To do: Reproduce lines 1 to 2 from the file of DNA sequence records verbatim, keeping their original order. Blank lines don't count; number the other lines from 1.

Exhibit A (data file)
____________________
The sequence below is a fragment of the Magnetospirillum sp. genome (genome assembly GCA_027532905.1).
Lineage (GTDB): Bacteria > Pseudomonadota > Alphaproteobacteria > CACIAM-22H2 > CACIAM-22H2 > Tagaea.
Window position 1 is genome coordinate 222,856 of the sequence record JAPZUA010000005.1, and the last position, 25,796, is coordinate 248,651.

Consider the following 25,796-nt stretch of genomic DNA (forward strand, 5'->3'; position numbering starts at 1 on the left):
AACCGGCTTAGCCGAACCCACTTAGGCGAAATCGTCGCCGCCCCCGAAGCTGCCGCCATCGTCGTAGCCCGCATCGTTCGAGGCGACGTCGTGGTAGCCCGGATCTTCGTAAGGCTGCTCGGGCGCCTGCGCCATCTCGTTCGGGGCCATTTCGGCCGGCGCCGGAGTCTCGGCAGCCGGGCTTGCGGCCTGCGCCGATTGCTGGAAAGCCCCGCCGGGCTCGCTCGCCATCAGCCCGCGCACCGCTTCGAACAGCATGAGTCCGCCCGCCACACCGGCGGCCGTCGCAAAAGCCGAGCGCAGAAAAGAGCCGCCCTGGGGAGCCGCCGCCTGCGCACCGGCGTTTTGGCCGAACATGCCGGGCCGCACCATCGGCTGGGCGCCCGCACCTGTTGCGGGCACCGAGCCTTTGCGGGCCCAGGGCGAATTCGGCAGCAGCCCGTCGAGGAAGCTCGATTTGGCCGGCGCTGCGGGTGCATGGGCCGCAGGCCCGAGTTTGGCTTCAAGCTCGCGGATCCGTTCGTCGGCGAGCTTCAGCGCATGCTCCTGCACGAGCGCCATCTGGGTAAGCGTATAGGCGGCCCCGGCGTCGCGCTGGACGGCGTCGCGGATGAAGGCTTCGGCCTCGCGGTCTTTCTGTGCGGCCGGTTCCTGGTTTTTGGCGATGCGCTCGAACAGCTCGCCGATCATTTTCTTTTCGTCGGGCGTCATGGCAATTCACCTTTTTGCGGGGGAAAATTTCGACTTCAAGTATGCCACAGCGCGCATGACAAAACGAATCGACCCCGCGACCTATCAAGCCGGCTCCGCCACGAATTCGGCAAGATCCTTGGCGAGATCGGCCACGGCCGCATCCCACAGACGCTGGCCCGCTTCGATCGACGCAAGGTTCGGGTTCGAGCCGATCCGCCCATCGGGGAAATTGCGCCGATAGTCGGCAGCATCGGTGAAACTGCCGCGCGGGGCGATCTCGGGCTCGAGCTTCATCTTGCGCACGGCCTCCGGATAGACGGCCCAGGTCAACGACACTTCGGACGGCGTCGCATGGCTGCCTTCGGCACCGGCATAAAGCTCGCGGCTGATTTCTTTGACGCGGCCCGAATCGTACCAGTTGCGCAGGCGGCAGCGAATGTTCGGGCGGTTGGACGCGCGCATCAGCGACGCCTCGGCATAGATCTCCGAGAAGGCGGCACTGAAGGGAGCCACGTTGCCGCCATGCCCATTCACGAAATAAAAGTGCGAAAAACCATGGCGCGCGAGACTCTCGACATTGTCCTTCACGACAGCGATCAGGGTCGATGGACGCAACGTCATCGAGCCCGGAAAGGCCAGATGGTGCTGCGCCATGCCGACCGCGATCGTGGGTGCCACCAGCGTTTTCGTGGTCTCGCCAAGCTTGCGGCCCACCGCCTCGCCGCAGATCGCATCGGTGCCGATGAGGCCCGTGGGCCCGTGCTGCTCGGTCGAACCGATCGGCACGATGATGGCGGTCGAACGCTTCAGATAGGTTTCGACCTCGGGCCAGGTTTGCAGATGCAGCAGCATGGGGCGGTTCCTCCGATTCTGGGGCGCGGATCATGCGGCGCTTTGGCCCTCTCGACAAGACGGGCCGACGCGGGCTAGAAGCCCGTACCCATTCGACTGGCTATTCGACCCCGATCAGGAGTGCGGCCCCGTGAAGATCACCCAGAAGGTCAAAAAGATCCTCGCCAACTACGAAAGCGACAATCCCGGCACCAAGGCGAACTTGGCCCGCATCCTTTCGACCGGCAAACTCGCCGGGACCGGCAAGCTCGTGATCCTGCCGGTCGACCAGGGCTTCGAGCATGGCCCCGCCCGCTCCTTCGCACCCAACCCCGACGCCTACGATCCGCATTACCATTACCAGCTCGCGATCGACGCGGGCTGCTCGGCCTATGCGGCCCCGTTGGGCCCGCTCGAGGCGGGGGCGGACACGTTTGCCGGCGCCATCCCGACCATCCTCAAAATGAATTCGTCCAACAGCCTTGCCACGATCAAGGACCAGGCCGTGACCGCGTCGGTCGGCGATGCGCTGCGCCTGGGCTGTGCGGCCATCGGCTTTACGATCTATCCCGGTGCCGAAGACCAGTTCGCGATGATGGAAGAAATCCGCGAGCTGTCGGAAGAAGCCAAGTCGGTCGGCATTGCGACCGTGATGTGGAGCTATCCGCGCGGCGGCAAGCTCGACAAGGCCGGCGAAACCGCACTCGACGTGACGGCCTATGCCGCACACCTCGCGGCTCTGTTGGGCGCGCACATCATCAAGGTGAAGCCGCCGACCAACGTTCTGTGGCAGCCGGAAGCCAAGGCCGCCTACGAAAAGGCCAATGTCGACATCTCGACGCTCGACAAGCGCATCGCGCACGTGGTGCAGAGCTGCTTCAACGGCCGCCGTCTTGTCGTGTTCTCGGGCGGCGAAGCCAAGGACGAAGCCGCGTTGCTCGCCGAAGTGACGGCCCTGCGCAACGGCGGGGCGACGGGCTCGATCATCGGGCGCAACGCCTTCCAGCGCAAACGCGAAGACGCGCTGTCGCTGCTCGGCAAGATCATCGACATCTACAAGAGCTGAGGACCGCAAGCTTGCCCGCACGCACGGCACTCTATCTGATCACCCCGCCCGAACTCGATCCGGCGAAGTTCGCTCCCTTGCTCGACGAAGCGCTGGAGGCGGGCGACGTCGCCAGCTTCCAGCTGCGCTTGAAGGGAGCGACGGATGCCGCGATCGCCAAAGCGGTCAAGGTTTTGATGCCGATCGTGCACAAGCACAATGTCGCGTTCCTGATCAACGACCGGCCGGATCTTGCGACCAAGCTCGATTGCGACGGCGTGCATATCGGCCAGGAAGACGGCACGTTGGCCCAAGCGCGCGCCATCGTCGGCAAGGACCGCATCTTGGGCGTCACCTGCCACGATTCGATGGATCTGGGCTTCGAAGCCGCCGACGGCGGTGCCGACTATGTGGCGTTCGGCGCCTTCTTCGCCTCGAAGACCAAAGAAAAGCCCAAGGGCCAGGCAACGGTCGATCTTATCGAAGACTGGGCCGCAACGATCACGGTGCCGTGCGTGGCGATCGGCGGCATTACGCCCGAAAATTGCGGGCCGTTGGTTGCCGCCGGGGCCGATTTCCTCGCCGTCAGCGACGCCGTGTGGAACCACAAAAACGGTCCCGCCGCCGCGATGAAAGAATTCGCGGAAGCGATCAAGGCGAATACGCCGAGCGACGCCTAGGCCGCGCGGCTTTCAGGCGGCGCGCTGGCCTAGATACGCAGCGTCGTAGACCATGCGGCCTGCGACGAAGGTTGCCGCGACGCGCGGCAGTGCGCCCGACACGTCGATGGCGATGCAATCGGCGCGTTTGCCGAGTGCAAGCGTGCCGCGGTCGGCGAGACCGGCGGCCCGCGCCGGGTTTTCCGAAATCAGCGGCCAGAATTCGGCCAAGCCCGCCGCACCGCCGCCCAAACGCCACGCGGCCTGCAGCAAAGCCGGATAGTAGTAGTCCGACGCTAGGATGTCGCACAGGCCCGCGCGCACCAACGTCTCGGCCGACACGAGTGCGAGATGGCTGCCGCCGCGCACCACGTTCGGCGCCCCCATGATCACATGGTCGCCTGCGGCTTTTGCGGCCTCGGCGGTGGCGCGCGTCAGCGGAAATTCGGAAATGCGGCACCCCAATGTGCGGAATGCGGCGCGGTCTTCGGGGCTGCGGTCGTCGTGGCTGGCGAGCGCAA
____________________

The sequence below is a fragment of the Magnetospirillum sp. genome (genome assembly GCA_027532905.1).
Lineage (GTDB): Bacteria > Pseudomonadota > Alphaproteobacteria > CACIAM-22H2 > CACIAM-22H2 > Tagaea.